Will you find arrowheads if you dig in your South Orange backyard? Are there bootlegger tunnels downtown? How did the Village grow from mountain resort playground to residential paradise?
If you thought you knew South Orange, your eyes will be opened this weekend, when the South Orange Historical and Preservation Society presents a fun and fascinating symposium, "South Orange and Its Colorful History."
As part of the celebration of New Jersey's 350th anniversary, the program of history and little-known trivia will deliver an afternoon of entertaining stories on Saturday, November 1, from 1 until 5 p.m. at the South Orange Middle School on 70 Ridgewood Road.
Following remarks by Village president Alex Torpey will be presentations on nine different topics about the growth and development of the Village starting from the time that the Lenni Lenape Native Americans flourished.
In addition, winners of the Historical Society's annual scholarship contest, which features a high cash award, will be made during the afternoon.
Admission is by voluntary contribution.
Dara Callender manages NJ TRANSIT’s state and federal historic preservation program as a member of the Environmental Services Unit. She holds a Bachelor’s degree in civil (structural) engineering from Columbia University and a Master’s degree in Historic Preservation from Goucher College. Previously working in the field of bridge design, inspection and evaluation, and historic bridge rehabilitation, Ms. Callender received her, and is licensed as a Professional Engineer.
Amy G. Dahn is a 19 year resident of South Orange who lives in a Stanford White home in South Orange. She has been involved extensively with the Montrose Park Historic District Association (MPHDA). She believes in the need to preserve and protect the architectural treasures within Montrose Park and the entire community of South Orange. She is a Commissioner on the South Orange Historic Preservation Commission.
Naoma Welk is a business writer and author of Images of America South Orange and Images of America South Orange Revisited. For twenty years, Naoma and her husband lived in the Montrose Park Historic District of South Orange. She served as a Trustee in the Montrose Park Historic District Association and was President from 2010 – 2013.
Michael Gabriele is an author, historian and freelance journalist from Clifton, NJ. He has written two books on New Jersey history. A 1975 graduate of Montclair State University, he is a member of the executive board of the Nutley Historical Society, and the advisory board of the Clifton Arts Center.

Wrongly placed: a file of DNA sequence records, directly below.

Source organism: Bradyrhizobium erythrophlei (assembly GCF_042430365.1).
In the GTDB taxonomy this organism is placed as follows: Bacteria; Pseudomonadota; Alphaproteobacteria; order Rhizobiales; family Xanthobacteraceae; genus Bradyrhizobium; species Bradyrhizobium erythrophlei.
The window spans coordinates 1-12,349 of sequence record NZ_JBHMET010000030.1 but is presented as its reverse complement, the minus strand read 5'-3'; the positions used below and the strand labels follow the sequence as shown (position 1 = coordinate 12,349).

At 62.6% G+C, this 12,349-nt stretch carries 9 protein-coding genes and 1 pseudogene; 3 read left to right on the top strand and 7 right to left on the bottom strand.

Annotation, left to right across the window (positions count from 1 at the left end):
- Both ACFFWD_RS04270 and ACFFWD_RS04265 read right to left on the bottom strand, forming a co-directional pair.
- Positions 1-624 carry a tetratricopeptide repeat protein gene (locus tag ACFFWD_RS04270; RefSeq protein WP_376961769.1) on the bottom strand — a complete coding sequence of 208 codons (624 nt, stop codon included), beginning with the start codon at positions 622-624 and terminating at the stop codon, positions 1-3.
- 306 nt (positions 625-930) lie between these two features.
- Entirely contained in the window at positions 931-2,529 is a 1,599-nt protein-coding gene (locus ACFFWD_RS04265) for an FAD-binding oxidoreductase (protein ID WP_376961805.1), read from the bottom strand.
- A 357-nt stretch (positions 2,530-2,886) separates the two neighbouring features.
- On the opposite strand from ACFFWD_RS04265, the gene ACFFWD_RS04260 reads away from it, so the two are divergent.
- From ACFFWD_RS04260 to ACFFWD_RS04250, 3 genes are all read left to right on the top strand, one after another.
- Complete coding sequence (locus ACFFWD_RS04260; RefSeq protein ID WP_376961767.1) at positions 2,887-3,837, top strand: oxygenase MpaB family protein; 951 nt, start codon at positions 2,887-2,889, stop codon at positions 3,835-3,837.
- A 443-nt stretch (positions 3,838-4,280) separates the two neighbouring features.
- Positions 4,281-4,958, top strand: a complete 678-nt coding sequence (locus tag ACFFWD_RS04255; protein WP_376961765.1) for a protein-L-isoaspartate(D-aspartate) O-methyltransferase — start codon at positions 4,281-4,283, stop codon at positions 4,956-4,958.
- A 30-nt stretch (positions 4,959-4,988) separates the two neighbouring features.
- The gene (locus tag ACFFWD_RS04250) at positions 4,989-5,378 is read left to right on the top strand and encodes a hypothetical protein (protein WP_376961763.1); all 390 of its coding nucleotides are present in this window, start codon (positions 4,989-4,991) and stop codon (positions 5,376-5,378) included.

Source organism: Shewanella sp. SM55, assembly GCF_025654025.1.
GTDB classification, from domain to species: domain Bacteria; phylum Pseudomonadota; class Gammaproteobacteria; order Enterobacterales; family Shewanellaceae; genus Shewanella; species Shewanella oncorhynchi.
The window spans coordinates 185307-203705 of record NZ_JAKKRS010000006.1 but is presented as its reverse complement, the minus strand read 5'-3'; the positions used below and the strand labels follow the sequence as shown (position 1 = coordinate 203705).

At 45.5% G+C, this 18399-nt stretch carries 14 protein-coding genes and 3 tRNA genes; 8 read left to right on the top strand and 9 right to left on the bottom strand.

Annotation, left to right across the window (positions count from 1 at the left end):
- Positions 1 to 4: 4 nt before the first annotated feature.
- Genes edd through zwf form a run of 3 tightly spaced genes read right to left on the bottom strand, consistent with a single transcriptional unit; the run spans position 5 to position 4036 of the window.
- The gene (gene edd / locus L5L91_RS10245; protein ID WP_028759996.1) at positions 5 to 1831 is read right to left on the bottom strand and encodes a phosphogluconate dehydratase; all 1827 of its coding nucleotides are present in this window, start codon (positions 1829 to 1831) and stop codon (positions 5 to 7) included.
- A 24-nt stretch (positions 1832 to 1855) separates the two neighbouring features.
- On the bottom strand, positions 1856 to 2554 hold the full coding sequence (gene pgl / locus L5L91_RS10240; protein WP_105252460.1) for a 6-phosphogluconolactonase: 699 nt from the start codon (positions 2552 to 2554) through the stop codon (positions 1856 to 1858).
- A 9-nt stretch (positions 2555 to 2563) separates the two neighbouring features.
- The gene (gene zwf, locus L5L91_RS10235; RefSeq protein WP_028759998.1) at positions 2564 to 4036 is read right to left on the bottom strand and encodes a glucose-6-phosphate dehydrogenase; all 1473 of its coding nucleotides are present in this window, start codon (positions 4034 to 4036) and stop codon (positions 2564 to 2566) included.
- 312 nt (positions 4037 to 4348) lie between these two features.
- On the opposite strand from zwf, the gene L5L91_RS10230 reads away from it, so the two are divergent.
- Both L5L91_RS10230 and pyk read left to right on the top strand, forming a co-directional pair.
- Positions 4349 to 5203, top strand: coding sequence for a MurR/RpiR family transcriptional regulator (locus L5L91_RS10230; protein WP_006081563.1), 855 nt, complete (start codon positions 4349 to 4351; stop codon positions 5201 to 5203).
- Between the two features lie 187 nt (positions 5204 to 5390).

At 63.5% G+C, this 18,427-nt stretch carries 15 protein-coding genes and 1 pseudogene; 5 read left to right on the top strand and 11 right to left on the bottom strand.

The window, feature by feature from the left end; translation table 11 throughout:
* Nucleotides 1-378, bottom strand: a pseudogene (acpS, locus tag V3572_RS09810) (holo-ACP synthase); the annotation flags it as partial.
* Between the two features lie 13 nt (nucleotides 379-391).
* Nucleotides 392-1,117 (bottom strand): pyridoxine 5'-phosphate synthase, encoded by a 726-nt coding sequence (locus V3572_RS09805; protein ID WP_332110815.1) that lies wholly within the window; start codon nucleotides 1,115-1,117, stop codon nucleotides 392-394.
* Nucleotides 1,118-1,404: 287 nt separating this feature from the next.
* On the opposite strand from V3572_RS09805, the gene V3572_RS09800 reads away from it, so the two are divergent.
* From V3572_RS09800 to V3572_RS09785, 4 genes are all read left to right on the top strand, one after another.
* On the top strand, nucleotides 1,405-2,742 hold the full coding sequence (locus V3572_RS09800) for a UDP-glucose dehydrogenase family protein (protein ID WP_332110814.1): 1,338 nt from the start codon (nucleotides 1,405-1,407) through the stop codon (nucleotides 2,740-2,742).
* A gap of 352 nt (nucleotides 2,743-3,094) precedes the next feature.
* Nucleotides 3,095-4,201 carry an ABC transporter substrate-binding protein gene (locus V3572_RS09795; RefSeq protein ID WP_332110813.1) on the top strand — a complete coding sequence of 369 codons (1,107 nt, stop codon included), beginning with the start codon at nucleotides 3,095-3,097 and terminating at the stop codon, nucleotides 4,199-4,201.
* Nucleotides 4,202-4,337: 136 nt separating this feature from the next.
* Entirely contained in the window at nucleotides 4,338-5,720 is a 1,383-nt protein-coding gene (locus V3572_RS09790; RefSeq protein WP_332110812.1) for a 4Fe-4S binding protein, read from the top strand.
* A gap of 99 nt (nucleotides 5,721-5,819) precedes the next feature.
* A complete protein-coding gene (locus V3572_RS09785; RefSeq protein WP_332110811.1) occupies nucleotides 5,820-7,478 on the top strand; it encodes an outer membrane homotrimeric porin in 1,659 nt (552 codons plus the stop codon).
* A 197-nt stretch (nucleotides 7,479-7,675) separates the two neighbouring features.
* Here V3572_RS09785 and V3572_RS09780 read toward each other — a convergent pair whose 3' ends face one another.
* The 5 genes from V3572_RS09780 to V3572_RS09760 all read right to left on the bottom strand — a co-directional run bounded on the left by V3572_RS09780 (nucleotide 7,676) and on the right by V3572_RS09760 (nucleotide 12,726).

Ulysses Dietz is the curator of over 100 exhibitions during his tenure at the Newark Museum, Mr. Dietz is particularly proud of his work on the museum's 1885 Ballantine House. Mr. Dietz has published numerous articles on decorative arts, as well as books on the Museum’s Studio Pottery, Art Pottery and nineteenth-century furniture collections.
John Overall serves on the Board of the South Orange Historical and Preservation Society and is renowned for his knowledge of everything South Orange. He is known as the Unofficial Official Village Historian. "Ask me anything," says John.
South Orange and Its Colorful History - A Symposium In Honor Of The 350thAnniversary of New Jersey
1:00-1:20 Welcome---Karen Marlowe, SOHPS president, Alex Torpey, Village president, and Melissa Kopecky, Library Director
1:20-1:40 Speaker I - Lee Brodie---Video Project on Student History
1:40-2:00 Speaker II - Amy Dahn and Naoma Welk---History of South Orange
2:00-2:30 Speaker III – Announcement of SOHPS scholarship winners
2:30-2:45 Break – Cookies and Beverages
2:45-3:05 Speaker IV – Michael Gabrielle---History of Diners in S.O. and N.J.
3:05-3:25 Speaker V – Ulysses Dietz---City to Suburb: How Newark Made South Orange
3:25-3:45 Speaker VI – Joe Kika---South Orange Then and Now
4:00-4:20 Speaker VII – Dara Callender---The Historic S.O. Train Station and the DL&W
4:20-4:40 Speaker VIII – John Kraft---The Lenni Lenape, the first People in South Orange
4:40-5:00 Speaker IX – John Overall---Fascinating Stories of S.O. from the Village's Unofficial Historian
For further information, contact Historical Society board member Alan B. Delozier at Alan.Delozier@shu.edu or(973) 275-2378.